Groups to present Nigeria’s security crisis to UK Parliament

UK Parliament
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By Chijioke Okoronkwo

Two Nigerian charities based in the UK will submit a report on the current security situation in Nigeria to the UK Government and Parliament on March 19.

The report was developed by academics at King’s College, London.

It is to be presented at the UK Parliament by the two organisations, Ibironke Adeagbo Foundation (IA-Foundation) and the International Organisation for Peace Building and Social Justice (PSJ), UK.

The Chief Executive Officer of IA-Foundation, Mrs Ibironke Adeagbo, told newsmen in a telephone interview on Saturday in Abuja, that the report was meant to keep the UK Government abreast of the current security crisis in Nigeria.

She said that the report had detailed and analysed “the nexus between education and insecurity in Nigeria.”

Nigeria, Africa’s most populous nation and a former British colony, has been at the receiving end of relentless abductions of school children, mainly in northern Nigeria.

On March 8, some 287 school children were kidnapped in a school in North western Kaduna State and 15 more were abducted in Sokoto State days later.

The recurring abductions, which started since 2014, have forced about 20.2 million children out of classrooms, disrupted homes and forced millions out of their farms.

Adeagbo said that the report entitled “Illiteracy and Insecurity-an Unholy Marriage”, highlighted and appraised the relationship between education and insecurity across Nigeria’s 36 states and the FCT.

“Education has been a key sector hit both directly and indirectly with direct attacks on learning institutions and student populations with kidnappings, killings, destruction of infrastructure and sowing of fear.”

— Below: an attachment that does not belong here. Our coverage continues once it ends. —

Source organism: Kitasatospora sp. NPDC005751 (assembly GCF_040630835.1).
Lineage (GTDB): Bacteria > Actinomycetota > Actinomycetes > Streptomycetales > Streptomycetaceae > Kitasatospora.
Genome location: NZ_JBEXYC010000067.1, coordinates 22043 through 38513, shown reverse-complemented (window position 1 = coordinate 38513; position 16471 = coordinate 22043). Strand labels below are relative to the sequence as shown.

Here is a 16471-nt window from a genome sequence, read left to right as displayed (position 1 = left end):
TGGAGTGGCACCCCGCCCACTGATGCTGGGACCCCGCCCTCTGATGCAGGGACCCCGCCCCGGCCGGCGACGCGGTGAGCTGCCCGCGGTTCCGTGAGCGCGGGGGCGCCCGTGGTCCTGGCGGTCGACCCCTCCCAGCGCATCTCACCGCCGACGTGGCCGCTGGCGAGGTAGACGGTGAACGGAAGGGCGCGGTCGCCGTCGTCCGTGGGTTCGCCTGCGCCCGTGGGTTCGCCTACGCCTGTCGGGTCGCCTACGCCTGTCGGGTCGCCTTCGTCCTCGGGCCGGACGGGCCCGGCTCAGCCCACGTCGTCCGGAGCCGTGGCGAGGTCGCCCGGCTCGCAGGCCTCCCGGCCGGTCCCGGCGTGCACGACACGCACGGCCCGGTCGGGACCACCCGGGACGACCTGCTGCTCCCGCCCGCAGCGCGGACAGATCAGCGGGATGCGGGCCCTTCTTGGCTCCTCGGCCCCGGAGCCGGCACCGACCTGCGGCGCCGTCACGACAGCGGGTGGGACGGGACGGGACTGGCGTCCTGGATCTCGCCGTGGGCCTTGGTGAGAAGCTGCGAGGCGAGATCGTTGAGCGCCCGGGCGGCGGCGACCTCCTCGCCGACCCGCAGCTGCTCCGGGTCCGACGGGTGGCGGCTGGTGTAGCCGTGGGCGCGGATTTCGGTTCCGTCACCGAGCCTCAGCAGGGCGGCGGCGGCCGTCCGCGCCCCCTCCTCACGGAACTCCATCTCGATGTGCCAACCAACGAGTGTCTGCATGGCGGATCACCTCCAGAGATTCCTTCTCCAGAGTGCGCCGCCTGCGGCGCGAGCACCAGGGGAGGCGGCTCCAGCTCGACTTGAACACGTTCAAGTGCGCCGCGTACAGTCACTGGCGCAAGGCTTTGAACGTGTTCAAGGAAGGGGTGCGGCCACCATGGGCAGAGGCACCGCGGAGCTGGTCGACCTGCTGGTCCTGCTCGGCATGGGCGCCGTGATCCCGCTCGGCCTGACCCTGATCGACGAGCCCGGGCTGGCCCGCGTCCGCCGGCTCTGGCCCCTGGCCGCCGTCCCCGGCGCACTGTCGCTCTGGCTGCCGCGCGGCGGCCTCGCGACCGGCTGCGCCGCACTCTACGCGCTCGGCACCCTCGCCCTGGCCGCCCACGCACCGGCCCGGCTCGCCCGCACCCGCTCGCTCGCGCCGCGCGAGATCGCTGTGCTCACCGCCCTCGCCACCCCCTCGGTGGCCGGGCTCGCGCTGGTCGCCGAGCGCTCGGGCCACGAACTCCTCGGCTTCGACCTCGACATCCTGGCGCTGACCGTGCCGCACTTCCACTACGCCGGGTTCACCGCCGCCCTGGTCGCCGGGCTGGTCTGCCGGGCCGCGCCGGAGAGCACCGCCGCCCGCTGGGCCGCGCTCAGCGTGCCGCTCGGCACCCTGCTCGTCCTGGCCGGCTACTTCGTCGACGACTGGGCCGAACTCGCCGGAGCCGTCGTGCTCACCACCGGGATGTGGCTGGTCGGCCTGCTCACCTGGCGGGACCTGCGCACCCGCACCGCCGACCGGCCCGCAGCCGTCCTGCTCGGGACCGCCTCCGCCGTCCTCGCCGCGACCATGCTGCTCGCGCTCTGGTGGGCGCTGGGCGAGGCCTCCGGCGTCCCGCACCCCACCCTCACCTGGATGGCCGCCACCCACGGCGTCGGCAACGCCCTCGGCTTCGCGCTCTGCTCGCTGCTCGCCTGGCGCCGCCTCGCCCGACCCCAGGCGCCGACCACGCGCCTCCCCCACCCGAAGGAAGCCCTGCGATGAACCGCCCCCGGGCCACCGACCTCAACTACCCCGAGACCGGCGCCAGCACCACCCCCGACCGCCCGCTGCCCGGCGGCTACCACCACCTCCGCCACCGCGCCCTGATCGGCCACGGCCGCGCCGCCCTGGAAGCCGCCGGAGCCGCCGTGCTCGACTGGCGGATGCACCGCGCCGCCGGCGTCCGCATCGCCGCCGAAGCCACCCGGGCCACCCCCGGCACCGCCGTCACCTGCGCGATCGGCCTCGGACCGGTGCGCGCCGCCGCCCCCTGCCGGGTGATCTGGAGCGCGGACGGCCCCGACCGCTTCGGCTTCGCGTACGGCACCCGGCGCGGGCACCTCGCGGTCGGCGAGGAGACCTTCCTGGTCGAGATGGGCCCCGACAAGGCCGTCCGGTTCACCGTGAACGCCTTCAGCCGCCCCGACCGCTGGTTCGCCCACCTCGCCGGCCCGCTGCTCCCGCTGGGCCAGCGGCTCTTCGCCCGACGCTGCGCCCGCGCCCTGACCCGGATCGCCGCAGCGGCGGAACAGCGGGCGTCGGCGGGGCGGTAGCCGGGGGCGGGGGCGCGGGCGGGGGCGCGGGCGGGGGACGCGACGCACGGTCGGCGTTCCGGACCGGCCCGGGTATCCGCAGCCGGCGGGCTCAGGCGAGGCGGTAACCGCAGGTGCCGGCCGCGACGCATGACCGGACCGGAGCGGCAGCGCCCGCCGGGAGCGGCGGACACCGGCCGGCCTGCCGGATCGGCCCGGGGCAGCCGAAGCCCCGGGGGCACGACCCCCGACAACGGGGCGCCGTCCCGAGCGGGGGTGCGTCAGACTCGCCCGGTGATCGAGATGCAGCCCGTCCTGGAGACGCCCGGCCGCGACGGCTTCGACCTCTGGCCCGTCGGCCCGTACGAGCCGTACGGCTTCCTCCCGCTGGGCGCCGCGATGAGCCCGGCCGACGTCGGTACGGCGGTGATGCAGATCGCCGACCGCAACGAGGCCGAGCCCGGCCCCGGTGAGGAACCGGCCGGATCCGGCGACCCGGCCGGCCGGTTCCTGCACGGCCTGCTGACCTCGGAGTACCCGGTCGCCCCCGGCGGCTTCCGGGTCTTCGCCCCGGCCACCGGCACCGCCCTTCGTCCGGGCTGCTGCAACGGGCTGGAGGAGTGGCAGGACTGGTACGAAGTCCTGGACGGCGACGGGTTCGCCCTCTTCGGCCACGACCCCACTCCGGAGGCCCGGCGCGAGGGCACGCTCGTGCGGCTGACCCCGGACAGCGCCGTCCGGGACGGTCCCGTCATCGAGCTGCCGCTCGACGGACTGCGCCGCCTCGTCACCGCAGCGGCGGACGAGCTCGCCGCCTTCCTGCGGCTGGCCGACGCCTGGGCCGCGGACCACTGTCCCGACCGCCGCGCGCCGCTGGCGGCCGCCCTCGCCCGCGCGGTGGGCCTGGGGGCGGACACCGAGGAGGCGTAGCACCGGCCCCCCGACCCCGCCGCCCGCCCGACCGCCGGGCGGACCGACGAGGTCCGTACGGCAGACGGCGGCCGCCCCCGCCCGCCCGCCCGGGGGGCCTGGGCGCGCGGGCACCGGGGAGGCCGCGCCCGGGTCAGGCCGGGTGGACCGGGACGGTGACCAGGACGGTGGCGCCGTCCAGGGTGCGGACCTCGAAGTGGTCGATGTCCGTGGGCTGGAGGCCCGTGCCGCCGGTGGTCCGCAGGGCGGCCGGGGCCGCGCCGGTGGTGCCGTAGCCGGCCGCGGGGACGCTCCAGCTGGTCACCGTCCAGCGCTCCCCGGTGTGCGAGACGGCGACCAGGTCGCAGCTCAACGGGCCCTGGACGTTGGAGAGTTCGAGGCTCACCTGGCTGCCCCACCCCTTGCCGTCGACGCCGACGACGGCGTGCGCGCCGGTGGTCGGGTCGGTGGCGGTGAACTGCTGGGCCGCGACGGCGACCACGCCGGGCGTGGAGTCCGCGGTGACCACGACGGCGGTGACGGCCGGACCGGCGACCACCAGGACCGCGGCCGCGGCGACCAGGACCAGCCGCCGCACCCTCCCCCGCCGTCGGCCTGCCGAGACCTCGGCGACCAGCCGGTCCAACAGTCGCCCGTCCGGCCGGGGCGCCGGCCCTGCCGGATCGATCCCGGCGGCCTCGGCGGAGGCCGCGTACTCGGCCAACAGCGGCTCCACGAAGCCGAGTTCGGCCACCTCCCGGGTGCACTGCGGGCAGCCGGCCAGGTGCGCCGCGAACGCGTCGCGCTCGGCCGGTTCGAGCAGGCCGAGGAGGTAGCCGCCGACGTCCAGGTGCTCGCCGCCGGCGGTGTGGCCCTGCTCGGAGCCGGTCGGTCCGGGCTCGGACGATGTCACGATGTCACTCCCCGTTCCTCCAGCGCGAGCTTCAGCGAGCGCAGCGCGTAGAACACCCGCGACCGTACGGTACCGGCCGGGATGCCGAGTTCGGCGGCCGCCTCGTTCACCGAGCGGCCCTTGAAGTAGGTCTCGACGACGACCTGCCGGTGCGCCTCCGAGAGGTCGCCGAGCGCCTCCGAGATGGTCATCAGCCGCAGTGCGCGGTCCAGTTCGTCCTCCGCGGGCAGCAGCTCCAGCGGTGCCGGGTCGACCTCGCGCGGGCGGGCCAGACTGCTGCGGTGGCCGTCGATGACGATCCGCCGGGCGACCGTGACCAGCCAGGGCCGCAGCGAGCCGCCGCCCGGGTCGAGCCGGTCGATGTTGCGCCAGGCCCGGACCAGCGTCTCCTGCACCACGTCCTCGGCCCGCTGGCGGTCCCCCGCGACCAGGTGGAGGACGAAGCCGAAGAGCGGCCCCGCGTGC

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She said that the report would also be presented to Nigerian envoys and diplomats in the UK, to make them to have better grasp of the security issues at home.

Adeagbo, who has been at the forefront of tackling Nigeria’s out-of-school children crisis, said that the report was being presented at a time Nigeria and the UK had renewed their Security and Defence Partnership Pact.

According to her, the pact seeks to address and eliminate all forms of terror and insecurity in Nigeria for the long-term benefit of the West African country and its former colonial master.

She said that the report presentation was also coming at a time when the Federal Government showed resolve to tackle the problems with the appointment of retired Gen. Ja’afar Isa as the Executive Director of the Almajiri and Out-of-School Children Commission.

Adeagbo said that government was beginning to act on the recommendations made by the foundation on how best to tackle the out-of-school children crisis.

On his part, the Chief Executive Officer of PSJ UK, Mr Ayo Adedoyin, said that the report also looked at the causes, trends and implications of the high rate of insecurity on the development of education at all levels in Nigeria.

According to him, the absence of peace has been a national tragedy and, particularly so in the Northern and Middle belt parts of Nigeria.

He said that the development had caused severe disruptions in various sectors of the Nigerian economy, including agriculture and transportation.

“This must be tackled comprehensively now otherwise, it will mess up our collective future,” he added.

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Adedoyin said that the two charities would develop a “Draft Action Plan’’ to be presented to the Foreign, Commonwealth and Development Office and the Office of Nigeria’s National Security Adviser for implementation.

The Chief Executive Officer of Halogen Group, Mr Wale Olaoye, is also scheduled to make a presentation on the insecurity challenges in Nigeria during the report presentation.(NAN)(

Edited by Emmanuel Afonne

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